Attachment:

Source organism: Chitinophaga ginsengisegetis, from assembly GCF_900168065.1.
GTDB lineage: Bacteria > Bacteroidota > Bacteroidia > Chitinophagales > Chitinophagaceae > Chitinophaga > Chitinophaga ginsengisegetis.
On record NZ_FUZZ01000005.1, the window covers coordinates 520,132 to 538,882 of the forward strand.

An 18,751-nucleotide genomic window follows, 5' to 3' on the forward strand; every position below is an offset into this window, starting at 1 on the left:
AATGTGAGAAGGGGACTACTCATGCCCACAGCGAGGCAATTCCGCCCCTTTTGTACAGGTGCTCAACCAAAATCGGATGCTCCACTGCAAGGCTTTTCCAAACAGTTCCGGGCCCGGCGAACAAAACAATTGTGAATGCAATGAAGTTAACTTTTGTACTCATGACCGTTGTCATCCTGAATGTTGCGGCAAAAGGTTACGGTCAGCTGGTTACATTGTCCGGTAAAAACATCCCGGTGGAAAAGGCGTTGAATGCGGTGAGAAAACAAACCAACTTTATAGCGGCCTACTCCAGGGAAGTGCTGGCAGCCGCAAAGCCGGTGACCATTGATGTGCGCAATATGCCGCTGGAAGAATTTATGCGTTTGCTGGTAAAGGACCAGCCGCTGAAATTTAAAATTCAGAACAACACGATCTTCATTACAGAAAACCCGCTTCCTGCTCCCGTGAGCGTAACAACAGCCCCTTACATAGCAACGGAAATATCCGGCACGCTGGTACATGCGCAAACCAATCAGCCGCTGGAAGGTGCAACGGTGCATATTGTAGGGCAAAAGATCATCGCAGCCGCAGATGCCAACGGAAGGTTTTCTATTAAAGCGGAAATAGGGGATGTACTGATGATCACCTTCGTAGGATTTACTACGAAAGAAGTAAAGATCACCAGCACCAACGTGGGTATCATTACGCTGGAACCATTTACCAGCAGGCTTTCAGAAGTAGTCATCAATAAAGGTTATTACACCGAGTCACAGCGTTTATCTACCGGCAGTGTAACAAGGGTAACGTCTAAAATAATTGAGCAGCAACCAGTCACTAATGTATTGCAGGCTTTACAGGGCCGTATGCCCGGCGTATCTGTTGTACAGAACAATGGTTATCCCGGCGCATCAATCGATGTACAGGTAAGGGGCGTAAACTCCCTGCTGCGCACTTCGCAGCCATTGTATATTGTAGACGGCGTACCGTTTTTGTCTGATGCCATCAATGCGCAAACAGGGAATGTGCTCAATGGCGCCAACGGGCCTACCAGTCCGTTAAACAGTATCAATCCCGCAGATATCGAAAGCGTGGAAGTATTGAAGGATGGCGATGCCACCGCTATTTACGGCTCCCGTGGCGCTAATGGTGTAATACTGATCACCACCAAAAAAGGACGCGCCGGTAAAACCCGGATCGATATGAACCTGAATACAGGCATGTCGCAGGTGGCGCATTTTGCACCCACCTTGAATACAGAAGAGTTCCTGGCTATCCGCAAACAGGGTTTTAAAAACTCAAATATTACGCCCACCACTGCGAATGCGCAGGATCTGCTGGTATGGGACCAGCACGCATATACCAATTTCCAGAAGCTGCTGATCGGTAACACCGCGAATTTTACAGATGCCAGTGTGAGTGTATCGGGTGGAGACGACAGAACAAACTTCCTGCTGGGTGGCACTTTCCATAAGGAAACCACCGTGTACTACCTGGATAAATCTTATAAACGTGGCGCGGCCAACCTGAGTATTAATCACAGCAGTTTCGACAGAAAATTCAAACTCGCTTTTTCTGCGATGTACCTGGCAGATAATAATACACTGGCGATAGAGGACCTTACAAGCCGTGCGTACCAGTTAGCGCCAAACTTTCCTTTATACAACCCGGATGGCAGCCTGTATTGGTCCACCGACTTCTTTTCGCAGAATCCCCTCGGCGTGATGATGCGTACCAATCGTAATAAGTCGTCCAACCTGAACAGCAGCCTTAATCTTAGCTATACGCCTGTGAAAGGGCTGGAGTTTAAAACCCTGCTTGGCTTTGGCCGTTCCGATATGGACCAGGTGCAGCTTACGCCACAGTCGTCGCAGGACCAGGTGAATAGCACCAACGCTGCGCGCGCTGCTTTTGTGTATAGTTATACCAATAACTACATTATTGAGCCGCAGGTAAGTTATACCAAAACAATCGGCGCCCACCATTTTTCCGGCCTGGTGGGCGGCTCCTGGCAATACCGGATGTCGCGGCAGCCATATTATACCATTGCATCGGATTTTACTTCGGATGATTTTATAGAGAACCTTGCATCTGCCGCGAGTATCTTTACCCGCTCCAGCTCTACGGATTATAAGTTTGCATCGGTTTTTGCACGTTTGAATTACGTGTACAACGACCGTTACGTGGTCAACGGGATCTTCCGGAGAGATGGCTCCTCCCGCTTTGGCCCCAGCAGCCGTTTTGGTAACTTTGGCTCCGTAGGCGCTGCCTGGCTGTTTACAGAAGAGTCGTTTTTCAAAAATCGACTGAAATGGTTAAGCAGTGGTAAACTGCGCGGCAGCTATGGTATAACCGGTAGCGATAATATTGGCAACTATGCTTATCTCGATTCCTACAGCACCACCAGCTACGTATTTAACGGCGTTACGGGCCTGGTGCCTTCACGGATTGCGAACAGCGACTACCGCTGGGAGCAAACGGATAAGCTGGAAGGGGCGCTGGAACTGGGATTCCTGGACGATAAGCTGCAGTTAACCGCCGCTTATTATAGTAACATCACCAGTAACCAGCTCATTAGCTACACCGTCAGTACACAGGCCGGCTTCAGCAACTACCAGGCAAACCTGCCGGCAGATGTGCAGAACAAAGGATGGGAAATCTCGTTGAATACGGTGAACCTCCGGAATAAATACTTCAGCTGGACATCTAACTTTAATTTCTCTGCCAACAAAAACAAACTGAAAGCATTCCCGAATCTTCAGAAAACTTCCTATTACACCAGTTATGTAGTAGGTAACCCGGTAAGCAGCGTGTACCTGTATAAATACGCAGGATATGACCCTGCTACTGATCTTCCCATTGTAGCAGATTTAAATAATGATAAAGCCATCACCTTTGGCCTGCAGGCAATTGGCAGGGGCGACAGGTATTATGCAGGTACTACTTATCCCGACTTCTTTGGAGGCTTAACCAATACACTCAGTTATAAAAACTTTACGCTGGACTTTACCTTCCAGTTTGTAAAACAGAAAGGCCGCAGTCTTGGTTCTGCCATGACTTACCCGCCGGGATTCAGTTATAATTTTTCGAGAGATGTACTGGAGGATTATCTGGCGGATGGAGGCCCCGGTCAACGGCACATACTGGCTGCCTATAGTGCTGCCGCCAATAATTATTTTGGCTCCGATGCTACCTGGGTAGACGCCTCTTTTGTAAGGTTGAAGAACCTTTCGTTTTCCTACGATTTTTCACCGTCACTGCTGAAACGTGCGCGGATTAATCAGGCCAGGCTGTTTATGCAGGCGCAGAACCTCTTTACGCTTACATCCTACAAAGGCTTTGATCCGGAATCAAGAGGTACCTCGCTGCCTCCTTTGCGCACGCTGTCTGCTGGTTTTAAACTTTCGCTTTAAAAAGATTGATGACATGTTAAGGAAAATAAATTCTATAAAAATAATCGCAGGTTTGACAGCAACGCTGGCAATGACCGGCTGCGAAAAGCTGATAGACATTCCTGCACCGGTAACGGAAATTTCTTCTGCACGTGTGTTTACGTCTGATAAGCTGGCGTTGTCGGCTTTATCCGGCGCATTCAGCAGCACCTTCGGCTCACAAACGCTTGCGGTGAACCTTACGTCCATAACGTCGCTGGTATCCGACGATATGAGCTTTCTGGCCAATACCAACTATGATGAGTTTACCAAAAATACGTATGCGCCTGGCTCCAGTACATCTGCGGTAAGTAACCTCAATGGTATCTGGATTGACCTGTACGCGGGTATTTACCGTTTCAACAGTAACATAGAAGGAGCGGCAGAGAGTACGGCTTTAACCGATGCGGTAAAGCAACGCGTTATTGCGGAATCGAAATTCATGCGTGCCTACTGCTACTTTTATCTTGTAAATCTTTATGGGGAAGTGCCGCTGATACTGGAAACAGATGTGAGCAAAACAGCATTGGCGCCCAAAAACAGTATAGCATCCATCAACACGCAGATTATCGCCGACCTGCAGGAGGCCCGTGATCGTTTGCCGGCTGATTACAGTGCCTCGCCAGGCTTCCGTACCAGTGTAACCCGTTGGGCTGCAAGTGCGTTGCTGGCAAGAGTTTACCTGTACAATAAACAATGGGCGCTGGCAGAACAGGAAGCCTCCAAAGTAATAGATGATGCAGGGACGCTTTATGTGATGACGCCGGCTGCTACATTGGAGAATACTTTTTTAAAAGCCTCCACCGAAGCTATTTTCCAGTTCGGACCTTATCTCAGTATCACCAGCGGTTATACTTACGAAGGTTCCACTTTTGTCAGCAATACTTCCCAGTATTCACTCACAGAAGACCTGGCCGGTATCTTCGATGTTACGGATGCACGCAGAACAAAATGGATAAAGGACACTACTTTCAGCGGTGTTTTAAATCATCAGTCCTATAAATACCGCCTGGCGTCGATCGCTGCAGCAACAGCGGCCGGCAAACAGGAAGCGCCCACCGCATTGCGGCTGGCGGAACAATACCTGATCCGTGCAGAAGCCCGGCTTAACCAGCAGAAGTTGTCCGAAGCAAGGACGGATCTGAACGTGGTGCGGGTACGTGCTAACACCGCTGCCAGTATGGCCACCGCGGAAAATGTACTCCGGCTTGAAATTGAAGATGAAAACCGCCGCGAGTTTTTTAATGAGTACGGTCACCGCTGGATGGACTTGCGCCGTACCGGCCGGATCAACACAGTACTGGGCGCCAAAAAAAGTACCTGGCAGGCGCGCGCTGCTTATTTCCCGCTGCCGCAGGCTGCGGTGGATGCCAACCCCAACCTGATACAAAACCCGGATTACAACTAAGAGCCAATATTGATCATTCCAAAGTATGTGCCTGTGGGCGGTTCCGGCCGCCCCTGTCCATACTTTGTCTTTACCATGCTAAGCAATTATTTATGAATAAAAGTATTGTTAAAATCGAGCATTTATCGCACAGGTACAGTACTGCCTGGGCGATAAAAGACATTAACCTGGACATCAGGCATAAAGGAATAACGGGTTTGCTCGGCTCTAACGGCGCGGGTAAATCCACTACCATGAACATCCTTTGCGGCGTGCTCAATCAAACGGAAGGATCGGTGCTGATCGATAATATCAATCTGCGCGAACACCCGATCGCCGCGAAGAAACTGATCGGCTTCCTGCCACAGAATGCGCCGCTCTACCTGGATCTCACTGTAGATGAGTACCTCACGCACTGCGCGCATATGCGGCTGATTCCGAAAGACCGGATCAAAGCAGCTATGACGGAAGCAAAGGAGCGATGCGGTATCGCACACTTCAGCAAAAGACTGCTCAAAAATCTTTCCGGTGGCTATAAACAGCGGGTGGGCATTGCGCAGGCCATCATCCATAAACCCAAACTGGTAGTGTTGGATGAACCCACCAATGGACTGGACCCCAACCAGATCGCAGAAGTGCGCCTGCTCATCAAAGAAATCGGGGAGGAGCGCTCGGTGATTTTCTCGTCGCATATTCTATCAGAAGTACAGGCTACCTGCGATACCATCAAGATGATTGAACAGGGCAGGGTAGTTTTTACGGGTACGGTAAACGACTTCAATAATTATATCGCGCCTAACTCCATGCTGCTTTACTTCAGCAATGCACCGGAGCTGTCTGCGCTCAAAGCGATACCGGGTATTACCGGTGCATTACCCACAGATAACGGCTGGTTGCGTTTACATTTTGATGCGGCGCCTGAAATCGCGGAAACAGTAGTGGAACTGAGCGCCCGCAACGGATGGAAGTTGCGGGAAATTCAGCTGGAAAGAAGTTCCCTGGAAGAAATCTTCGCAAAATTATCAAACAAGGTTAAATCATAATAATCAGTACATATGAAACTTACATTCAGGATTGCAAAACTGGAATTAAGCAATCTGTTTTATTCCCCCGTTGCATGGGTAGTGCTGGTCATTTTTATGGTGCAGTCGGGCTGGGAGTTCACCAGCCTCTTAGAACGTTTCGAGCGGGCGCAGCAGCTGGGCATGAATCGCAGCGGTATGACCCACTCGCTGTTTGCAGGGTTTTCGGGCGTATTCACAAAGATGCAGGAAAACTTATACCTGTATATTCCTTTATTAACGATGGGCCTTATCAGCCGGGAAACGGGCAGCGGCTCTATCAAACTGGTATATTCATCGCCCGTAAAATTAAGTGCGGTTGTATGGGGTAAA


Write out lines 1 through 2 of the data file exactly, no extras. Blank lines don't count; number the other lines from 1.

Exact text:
Source organism: Chitinophaga ginsengisegetis, from assembly GCF_900168065.1.
GTDB lineage: Bacteria > Bacteroidota > Bacteroidia > Chitinophagales > Chitinophagaceae > Chitinophaga > Chitinophaga ginsengisegetis.